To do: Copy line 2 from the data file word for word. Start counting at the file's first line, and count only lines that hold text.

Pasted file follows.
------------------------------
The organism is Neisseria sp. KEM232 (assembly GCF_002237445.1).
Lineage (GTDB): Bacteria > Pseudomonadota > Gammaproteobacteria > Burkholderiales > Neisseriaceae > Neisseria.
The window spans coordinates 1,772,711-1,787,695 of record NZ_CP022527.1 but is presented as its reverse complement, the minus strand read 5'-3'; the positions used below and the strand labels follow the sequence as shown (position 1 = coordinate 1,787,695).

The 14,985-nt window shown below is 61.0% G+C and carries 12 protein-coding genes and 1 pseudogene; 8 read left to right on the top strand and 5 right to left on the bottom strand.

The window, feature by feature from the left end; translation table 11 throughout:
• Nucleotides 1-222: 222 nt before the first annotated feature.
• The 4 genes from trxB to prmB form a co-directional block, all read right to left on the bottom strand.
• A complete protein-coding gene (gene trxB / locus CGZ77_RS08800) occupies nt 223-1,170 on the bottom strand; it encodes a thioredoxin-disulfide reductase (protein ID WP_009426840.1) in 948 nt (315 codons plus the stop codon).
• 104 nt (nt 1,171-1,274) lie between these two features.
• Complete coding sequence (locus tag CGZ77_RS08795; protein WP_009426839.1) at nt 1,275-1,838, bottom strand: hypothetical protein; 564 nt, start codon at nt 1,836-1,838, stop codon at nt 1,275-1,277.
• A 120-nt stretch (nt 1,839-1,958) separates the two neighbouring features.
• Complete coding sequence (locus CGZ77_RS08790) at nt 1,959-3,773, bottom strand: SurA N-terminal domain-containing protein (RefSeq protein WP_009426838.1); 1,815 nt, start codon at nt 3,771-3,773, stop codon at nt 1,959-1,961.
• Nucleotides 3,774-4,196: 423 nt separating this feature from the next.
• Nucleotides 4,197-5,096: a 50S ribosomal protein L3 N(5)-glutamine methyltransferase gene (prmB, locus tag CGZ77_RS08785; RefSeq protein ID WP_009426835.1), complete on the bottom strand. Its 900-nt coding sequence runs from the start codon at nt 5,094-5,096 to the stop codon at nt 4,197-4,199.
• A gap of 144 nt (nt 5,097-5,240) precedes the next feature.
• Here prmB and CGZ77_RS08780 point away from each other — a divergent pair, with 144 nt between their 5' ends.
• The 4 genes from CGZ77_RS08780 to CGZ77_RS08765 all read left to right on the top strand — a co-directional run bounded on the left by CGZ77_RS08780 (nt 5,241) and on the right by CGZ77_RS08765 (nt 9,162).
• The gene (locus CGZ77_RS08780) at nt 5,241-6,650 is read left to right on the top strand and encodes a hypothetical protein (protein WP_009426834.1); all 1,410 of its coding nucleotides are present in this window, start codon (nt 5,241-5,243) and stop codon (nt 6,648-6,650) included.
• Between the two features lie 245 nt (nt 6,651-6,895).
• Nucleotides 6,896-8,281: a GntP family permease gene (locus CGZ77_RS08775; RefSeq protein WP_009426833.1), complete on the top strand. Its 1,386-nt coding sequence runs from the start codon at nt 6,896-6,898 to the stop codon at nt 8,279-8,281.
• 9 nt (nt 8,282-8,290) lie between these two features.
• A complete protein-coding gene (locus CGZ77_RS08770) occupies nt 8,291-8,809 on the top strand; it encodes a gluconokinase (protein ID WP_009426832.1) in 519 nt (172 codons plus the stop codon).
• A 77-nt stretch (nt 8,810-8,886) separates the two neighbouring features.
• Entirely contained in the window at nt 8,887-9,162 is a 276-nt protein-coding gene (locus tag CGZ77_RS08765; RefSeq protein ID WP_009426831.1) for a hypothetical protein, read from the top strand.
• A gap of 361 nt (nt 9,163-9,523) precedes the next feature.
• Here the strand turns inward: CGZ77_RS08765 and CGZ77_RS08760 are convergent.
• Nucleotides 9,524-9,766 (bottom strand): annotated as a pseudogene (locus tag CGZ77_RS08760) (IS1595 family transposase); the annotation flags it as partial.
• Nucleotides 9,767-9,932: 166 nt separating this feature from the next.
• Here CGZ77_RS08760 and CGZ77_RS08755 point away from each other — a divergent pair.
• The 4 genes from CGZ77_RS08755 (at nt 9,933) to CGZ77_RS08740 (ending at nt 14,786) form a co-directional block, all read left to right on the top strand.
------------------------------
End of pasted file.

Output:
Lineage (GTDB): Bacteria > Pseudomonadota > Gammaproteobacteria > Burkholderiales > Neisseriaceae > Neisseria.